Patrick took a hard hit on the last lap of her qualifying race - "it felt pretty big," she said of the wreck that propelled her car into the wall and then into the air - but walked away and could wisecrack about it later. NASCAR, though, isn't joking about such crashes, and hasn't been since the death of racing icon Dale Earnhardt, Sr., in 2001 because of blunt force trauma to the head.

The racing behemoth has already made a number of changes to minimize head injuries and is taking an even closer look now with the nation's sudden scrutiny of concussions.

For example, NASCAR now requires drivers to wear head and neck support devices, while in the cars foam braces on both sides of the seat keep helmets virtually immobile during a crash. So-called SAFER barriers have been installed on track walls to soak up impacts when cars smash into them at about 200 mph.

The Steel and Foam Energy Reduction, or soft, wall is a matrix of steel tubing behind which is placed crushable foam insulation. The idea is for the wall rather than the car to absorb and apportion the force of the impact along the wall, much as a fall onto a mattress.

And NASCAR might not be done making changes. While the organization says it is confident in its concussion policies - of 29 concussions confirmed since 2004, it says only 11 occurred in the last five years - officials said last week in various media reports they were heeding new research linking repetitive brain injury to chronic traumatic encephalopathy, a long-term degenerative brain disorder, and are closely monitoring changes other sports are making.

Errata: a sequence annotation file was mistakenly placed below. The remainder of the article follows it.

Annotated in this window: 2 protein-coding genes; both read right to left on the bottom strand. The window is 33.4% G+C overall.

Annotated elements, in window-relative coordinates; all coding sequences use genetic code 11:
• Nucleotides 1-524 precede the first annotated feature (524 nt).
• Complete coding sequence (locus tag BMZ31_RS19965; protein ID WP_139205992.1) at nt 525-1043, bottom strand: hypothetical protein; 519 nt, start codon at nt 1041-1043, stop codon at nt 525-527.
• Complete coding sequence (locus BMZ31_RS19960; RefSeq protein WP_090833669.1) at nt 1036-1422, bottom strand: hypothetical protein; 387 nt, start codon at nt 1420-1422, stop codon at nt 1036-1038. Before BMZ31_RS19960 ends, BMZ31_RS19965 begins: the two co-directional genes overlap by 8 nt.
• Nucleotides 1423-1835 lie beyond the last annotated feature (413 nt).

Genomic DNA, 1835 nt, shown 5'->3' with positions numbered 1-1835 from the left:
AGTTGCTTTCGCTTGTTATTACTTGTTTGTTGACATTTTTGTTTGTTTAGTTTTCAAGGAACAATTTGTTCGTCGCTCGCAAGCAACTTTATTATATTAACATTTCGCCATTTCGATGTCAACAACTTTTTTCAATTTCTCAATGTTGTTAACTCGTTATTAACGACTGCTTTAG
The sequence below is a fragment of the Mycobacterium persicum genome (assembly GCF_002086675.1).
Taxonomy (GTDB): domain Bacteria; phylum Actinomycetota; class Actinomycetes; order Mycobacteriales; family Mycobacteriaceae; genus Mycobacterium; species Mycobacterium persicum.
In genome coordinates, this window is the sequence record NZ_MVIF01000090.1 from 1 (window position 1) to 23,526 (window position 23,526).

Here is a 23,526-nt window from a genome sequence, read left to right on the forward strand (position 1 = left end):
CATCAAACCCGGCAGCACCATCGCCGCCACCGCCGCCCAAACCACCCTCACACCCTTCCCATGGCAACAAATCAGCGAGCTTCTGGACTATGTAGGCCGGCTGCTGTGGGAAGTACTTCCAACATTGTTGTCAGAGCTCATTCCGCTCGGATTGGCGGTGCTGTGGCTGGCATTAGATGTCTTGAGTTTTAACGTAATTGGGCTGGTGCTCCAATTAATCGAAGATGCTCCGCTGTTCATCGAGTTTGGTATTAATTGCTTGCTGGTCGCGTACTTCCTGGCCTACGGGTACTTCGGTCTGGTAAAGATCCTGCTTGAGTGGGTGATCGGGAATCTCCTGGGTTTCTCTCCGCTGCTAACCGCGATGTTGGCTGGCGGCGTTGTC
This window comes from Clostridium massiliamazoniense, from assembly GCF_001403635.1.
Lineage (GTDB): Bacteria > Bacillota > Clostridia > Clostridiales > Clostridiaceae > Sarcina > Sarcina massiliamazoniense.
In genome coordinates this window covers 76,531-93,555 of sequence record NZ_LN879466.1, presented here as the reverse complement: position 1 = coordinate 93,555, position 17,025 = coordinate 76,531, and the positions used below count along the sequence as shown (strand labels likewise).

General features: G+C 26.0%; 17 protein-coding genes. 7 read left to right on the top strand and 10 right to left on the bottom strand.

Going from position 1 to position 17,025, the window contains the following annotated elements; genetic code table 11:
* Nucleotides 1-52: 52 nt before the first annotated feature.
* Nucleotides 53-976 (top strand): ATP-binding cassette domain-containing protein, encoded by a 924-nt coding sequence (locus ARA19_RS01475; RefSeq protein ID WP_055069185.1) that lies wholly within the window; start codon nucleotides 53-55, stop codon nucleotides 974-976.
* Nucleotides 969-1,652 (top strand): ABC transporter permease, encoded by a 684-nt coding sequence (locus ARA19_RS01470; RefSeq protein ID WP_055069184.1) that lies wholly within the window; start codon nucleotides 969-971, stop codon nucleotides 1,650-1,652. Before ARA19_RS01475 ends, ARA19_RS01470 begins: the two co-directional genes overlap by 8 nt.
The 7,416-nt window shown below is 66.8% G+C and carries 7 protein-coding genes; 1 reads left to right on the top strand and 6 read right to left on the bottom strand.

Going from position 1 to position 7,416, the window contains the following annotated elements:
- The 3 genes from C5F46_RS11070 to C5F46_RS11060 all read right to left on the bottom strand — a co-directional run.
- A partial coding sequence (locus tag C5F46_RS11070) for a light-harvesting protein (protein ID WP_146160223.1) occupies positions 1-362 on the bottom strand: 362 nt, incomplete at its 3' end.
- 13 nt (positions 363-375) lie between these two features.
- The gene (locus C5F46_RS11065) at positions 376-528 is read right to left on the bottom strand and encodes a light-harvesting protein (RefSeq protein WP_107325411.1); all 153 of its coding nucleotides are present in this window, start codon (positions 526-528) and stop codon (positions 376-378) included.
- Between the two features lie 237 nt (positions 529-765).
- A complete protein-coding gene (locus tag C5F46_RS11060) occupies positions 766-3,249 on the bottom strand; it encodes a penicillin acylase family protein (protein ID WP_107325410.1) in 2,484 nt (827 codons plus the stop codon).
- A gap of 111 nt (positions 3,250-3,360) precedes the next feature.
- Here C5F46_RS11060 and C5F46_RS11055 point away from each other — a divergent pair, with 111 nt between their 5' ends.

"It's something we pay attention to on any aspect of other sports, what they're doing," Steve O'Donnell, NASCAR's senior vice president of racing operations, told CBS News last week. "Can we learn from it? Can we implement some of these things? We're open to working with any other sport as well."



Like a gold rush

NASCAR will have plenty of opportunities to team up, if recent news stories are any indication. Sports officials across the athletic landscape are hustling like miners in a gold rush to fashion rule changes designed to minimize head impacts; in other cases, a wide array of medical researchers and policy experts are trying to pressure some sports to make hard adjustments now rather than be exposed to legal liability later.

In hockey, officials have picked up the pace and push for change in the last year. The New York Times reported Tuesday that both USA Hockey, the national governing body for ice hockey in the United States, and Hockey Canada are contemplating strict rules to stop fighting in nonprofessional leagues. As The Times reported, hockey has long glorified ritualistic fights as an integral part of its sports entertainment package. Now mixing it up is seen as a prelude to paying it out later.

It's not just fighting. The elimination of bodychecking, or using intentional body contact to block an opposing player, among younger players is another recent adaptation, though, as long ago as 2000, the American Academy of Pediatrics called for eliminating the practice for younger players.

"A high proportion of injuries in hockey appear to result from intentional body contact or the practice of checking," the AAP stated in 2000. "The American Academy of Pediatrics recommends limiting checking in hockey players to 15 years of age and younger as a means to reduce injuries."

The high risk of injury was associated with intentional contact at high rates of speed.